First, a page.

Area Forecast Discussion
Issued by NWS Greer, SC

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000
FXUS62 KGSP 191139
AFDGSP

Area Forecast Discussion
National Weather Service Greenville-Spartanburg SC
639 AM EST Thu Jan 19 2017

.SYNOPSIS...
A warm front moving north over the region through Friday in
combination with low pressure headed north toward the Great Lakes
will bring more rain to our area, mainly tonight. A more significant
low pressure system is expected to track across the region this
weekend, bringing rain and thunderstorms for Saturday, Sunday, and
Monday. High pressure will build into the region for the middle of
next week.

&&

.NEAR TERM /THROUGH TONIGHT/...
As of 635 AM, a highly amplified yet somewhat progressive pattern
will dominate the Conus through the period, with a mean trough
across the West and ridging along the Eastern Seaboard. As the next
region of large-scale height falls makes landfall on the Pacific
Coast later today, an upper low spinning over the High Plains this
morning will kick out and evolve into an open wave over the mid-Miss
and Ohio Valleys later today through tonight, pushing the upper
ridge axis to the East Coast, and  exposing the western Carolinas
and northeast GA to a deep/moist SW flow with improving UVVs. This
moisture is expected to begin overspreading the southwest mtns by
evening, with small pops still looking like a good bet by the end of
the day across the Smokies and vicinity. Much lower thickness values
and increasing mid/high clouds will yield substantially cooler max
temps compared to yesterday, but still around 10 degrees above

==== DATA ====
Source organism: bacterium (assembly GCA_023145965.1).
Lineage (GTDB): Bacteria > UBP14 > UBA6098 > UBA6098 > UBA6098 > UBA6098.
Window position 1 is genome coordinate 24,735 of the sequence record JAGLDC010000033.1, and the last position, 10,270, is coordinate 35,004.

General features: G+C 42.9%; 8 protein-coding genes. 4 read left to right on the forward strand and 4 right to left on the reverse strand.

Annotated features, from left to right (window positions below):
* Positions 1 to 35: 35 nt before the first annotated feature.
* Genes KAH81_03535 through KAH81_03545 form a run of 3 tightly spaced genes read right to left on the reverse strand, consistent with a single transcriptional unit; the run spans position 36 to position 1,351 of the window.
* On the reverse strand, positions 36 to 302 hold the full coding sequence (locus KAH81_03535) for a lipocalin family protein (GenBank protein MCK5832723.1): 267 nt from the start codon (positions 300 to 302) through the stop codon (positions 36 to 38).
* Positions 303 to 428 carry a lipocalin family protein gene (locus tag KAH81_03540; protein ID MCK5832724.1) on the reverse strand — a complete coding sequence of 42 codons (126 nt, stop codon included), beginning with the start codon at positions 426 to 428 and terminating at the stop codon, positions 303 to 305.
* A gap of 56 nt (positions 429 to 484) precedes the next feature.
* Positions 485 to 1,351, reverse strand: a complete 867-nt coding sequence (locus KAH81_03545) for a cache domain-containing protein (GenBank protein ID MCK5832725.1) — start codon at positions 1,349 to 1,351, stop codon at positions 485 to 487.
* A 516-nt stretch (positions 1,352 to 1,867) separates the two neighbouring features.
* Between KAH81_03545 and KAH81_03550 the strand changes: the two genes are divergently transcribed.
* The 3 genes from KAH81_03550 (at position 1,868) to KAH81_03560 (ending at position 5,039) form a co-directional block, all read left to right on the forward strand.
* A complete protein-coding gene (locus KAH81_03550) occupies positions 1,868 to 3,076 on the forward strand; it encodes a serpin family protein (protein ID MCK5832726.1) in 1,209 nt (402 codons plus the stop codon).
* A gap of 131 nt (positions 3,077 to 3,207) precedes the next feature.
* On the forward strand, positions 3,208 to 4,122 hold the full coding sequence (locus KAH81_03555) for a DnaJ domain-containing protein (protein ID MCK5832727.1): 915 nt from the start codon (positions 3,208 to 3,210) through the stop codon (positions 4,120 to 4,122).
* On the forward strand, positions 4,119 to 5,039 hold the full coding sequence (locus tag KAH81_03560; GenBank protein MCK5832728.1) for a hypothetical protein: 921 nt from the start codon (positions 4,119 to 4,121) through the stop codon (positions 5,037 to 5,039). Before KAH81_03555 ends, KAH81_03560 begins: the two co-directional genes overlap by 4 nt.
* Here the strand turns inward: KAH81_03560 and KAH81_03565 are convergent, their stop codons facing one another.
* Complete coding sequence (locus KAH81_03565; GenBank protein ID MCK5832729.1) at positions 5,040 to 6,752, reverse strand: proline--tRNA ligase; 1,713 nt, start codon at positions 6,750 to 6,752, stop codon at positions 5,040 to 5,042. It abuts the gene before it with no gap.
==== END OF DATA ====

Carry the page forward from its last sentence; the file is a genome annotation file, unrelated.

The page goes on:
climo.

Pops ramp up to likely/categorical across much of the western 1/4 of
the CWA by midnight or so. With the aforementioned open wave
dampening as it plows into the mean ridge across the East, the best
forcing is expected to a) pass west and north of our forecast area,
and b) weaken as it does so. Additionally, there is some indication
of a Miller-B scenario, with weak Southeast coastal cyclogenesis
developing as the primary surface low weakens across the Ohio
Valley. This will further disrupt low level forcing due to
alterations in the low level flow/thermal advection patterns. Thus,
while most locations in the CWA are likely to see precip tonight,
the southern Appalachians (and points west) are likely to see the
highest qpf, where amounts through 12Z Friday are expected to range
from around an inch across the mtns of SW NC and northeast GA, to
around a half inch across the rest of the NC/SC mtns. Meanwhile, the
remainder of the area is only expected to see around 1/4 inch, give
or take a tenth. Min temps will again be in the neighborhood of
where our highs should be this time of year.

&&

.SHORT TERM /FRIDAY THROUGH SUNDAY NIGHT/...
As of 225 AM EST Thursday...The short range begins with a lingering
insitu wedge which will break down rather quickly by the early
afternoon. Some low-end sfc-based instability will be present along
and south of the bndry...but likely not enuf for sigfnt thunder or
deep conv activity. Upper ridging builds in during the day...but
llvl clouds will persist in moist and warm h925-h85 sw/ly flow.
This flow will enabling max temps to reach arnd 10-12 degrees above
normal. Above normal mins Fri night as well with sw/ly flow
continuing and increasing mid/upper clouds ahead of a developing srn
frontal system.

Model differences creep in pretty quickly Sat with a complicated
pattern developing. The frontal bndry to the south comes under the
influence of the Atl ridging and moves north as a warm front. The
ECMWF has a much quicker push into the CWFA then the other op models
bringing measurable precip across the entire FA before 18z. The
other models catch up later in the afternoon...however the GFS,
NAM12, and the CMC have the deep convection aligned across the
Midlands. This srn qpf max agrees fairly well with the going fcst so
will make little changes through 00z Sun. A warm sect atmos will
again keep temps well above normal.

A deep occluded system develops over the TX/OK panhandle late Sat